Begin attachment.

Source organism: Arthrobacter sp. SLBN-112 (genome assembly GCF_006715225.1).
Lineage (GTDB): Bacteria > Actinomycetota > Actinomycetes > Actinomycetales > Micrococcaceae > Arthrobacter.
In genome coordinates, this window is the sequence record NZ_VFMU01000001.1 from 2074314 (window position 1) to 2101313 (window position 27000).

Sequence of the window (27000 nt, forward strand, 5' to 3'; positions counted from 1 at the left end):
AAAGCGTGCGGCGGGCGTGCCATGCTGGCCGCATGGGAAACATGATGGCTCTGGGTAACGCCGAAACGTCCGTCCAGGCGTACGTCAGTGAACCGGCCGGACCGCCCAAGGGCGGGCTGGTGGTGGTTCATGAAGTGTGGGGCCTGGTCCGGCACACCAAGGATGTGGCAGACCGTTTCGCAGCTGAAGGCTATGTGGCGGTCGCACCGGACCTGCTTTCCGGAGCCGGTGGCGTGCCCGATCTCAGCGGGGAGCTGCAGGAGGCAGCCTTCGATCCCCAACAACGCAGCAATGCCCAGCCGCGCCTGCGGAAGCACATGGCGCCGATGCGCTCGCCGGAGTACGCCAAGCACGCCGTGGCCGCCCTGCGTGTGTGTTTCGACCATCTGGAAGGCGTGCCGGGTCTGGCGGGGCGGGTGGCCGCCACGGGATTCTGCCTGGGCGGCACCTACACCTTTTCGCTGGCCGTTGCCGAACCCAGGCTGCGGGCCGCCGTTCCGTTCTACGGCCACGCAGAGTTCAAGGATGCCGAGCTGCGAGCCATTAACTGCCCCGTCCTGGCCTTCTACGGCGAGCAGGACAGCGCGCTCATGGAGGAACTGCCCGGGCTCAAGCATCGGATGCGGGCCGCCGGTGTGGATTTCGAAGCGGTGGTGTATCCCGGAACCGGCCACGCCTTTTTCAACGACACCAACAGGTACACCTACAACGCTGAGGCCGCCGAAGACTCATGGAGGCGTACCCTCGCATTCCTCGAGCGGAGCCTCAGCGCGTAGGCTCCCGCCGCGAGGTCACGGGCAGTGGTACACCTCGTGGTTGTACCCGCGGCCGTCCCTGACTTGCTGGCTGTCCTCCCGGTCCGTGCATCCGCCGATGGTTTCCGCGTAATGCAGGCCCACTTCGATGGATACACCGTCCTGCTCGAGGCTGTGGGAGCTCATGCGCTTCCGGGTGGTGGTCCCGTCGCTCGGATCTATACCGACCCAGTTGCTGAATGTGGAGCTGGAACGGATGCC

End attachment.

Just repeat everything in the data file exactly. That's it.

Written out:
Source organism: Arthrobacter sp. SLBN-112 (genome assembly GCF_006715225.1).
Lineage (GTDB): Bacteria > Actinomycetota > Actinomycetes > Actinomycetales > Micrococcaceae > Arthrobacter.
In genome coordinates, this window is the sequence record NZ_VFMU01000001.1 from 2074314 (window position 1) to 2101313 (window position 27000).

Sequence of the window (27000 nt, forward strand, 5' to 3'; positions counted from 1 at the left end):
AAAGCGTGCGGCGGGCGTGCCATGCTGGCCGCATGGGAAACATGATGGCTCTGGGTAACGCCGAAACGTCCGTCCAGGCGTACGTCAGTGAACCGGCCGGACCGCCCAAGGGCGGGCTGGTGGTGGTTCATGAAGTGTGGGGCCTGGTCCGGCACACCAAGGATGTGGCAGACCGTTTCGCAGCTGAAGGCTATGTGGCGGTCGCACCGGACCTGCTTTCCGGAGCCGGTGGCGTGCCCGATCTCAGCGGGGAGCTGCAGGAGGCAGCCTTCGATCCCCAACAACGCAGCAATGCCCAGCCGCGCCTGCGGAAGCACATGGCGCCGATGCGCTCGCCGGAGTACGCCAAGCACGCCGTGGCCGCCCTGCGTGTGTGTTTCGACCATCTGGAAGGCGTGCCGGGTCTGGCGGGGCGGGTGGCCGCCACGGGATTCTGCCTGGGCGGCACCTACACCTTTTCGCTGGCCGTTGCCGAACCCAGGCTGCGGGCCGCCGTTCCGTTCTACGGCCACGCAGAGTTCAAGGATGCCGAGCTGCGAGCCATTAACTGCCCCGTCCTGGCCTTCTACGGCGAGCAGGACAGCGCGCTCATGGAGGAACTGCCCGGGCTCAAGCATCGGATGCGGGCCGCCGGTGTGGATTTCGAAGCGGTGGTGTATCCCGGAACCGGCCACGCCTTTTTCAACGACACCAACAGGTACACCTACAACGCTGAGGCCGCCGAAGACTCATGGAGGCGTACCCTCGCATTCCTCGAGCGGAGCCTCAGCGCGTAGGCTCCCGCCGCGAGGTCACGGGCAGTGGTACACCTCGTGGTTGTACCCGCGGCCGTCCCTGACTTGCTGGCTGTCCTCCCGGTCCGTGCATCCGCCGATGGTTTCCGCGTAATGCAGGCCCACTTCGATGGATACACCGTCCTGCTCGAGGCTGTGGGAGCTCATGCGCTTCCGGGTGGTGGTCCCGTCGCTCGGATCTATACCGACCCAGTTGCTGAATGTGGAGCTGGAACGGATGCC